Transferring to a Community College Derails Students


The good news came first. Community After taking classes at his college, Ricki Korba enrolled as a transfer student at California State University, Bakersfield. But when she logged into her student account, she got her mad. Most of her previous classes didn’t count.

The university rejected most of her science classes, she was told.

Now majoring in chemistry and music, Corva is retaking classes she once passed. That adds her one year to her studies and adds at least her $20,000 in tuition and fees.

“It just seems like a waste of time,” said Colva, 23, of Sonora, California. “I went to CSU and thought I was going to start a tough class and do a lot of cool labs.”

Hundreds of thousands of students enter community colleges each year in hopes of transferring to college. It’s touted as a cheaper path to a bachelor’s degree, an educational hack. A world of soaring school fees.

However, the reality is not so simple.The transfer process can be maze and confusing for some students derail college plans.

According to National Student Clearinghouse data, only 1 in 7 of nearly 1 million students enrolled in community colleges in 2016 earned a bachelor’s degree within 6 years.

One of the biggest obstacles is known as credit deterioration. When a student takes classes that do not count towards the degree.

sometimes it is the result of bad adviceWithout clear guidance from community colleges, students end up taking courses they don’t need. Responsibility can also lie with four-year colleges that have different rules for evaluating transfer credit. Some are more picky than others.

However, in many cases the result is the same. Students take longer to complete their degrees and tuition fees are higher. For many people, the extra work becomes unbearable.Finally, roughly Half of community college students drop out.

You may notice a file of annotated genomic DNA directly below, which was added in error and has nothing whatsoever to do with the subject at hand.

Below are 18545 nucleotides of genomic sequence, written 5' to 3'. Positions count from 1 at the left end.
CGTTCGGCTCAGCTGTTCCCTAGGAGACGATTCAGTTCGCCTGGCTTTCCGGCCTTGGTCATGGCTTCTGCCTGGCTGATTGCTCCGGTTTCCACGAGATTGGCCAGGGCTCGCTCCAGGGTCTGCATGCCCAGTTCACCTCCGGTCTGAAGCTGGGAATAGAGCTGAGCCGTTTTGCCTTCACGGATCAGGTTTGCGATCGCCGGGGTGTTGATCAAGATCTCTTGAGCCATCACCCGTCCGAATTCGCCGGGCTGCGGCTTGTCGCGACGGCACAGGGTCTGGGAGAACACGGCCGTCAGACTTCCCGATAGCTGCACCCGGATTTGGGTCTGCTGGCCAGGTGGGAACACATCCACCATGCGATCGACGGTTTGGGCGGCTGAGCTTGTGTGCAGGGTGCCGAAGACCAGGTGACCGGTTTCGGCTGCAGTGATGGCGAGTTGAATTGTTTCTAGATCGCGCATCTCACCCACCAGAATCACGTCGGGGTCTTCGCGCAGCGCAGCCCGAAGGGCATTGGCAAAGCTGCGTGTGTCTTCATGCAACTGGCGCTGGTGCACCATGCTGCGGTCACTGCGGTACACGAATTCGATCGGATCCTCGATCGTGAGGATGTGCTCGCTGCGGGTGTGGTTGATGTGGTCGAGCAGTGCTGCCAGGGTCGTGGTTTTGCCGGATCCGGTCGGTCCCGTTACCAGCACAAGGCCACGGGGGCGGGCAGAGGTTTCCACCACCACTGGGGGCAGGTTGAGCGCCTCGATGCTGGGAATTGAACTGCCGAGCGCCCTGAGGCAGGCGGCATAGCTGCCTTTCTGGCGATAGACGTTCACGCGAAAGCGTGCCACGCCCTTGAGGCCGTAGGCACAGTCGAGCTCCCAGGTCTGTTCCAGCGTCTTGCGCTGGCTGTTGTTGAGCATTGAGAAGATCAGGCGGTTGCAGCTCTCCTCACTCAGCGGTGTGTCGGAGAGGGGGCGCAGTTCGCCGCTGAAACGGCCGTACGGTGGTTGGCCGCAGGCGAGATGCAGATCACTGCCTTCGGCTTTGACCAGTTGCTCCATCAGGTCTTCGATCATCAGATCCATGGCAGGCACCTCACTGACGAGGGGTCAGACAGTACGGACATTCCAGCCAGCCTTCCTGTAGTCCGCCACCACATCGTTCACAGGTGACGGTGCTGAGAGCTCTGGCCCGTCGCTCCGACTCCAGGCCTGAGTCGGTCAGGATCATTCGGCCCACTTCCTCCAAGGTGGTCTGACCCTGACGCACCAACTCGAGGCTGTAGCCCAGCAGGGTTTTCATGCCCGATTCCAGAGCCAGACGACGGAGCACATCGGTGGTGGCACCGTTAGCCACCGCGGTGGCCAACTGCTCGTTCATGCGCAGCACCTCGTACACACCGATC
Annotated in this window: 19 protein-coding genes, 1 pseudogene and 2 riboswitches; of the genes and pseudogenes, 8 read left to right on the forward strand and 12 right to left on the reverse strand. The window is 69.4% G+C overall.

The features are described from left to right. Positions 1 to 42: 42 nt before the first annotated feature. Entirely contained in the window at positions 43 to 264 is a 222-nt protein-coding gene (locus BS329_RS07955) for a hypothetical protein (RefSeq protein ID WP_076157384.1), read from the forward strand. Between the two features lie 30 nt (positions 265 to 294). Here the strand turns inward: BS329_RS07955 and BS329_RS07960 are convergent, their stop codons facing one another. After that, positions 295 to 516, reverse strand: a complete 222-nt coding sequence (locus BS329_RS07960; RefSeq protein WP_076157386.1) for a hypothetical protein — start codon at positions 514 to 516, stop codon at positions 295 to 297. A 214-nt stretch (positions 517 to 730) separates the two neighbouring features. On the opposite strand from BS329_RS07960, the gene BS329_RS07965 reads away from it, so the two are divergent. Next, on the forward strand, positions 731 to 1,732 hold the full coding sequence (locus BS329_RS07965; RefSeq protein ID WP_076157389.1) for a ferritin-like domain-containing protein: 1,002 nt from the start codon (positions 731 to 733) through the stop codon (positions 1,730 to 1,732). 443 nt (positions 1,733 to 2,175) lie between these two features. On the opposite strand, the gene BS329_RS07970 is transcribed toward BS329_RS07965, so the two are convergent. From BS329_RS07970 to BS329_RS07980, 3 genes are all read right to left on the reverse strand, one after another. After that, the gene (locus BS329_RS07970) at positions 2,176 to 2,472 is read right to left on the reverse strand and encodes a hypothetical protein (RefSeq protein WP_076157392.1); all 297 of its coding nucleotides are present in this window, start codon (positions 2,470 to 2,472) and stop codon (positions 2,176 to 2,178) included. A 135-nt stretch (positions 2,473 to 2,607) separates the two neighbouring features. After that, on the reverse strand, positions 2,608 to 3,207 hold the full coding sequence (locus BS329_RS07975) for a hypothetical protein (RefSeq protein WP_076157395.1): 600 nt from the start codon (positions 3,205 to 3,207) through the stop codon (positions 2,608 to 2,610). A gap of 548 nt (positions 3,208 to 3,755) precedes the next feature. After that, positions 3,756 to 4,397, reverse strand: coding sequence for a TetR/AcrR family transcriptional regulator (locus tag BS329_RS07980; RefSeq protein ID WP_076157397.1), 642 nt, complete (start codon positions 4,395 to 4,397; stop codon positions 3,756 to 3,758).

“For some students, it’s completely devastating,” said Jesse Ryan, vice president of the research group College Admissions Campaign. “These systems are designed for universities and educators, but not for students.”

The search for a solution yielded sporadic success. Many states have partnerships between colleges and universities to ensure that certain classes are transferred. More than 10 states have adopted a common class numbering system for consistency across schools.

Still, the problem occurs frustratingly often.

A recent study by the City University of New York system found that nearly half of students who transfer from community colleges to undergraduate programs have lost at least some kind of job. On average, these students lost almost a semester’s worth.

“The pipeline from community college to bachelor’s degree is a very leaky pipeline,” said Alexandra Logue, one of the researchers and former president of the CUNY system. Outcomes are worst among black, Hispanic, and low-income students, who are more likely to be admitted to community colleges, she said.

Corva thought he was taking the right classes at Columbia College, a community college in Sonora. She worked with a counselor and used her catalog online to indicate which courses were to be transferred to her CSU school.

But Bakersfield officials checked her transcripts and said most of her classes wouldn’t count as a major.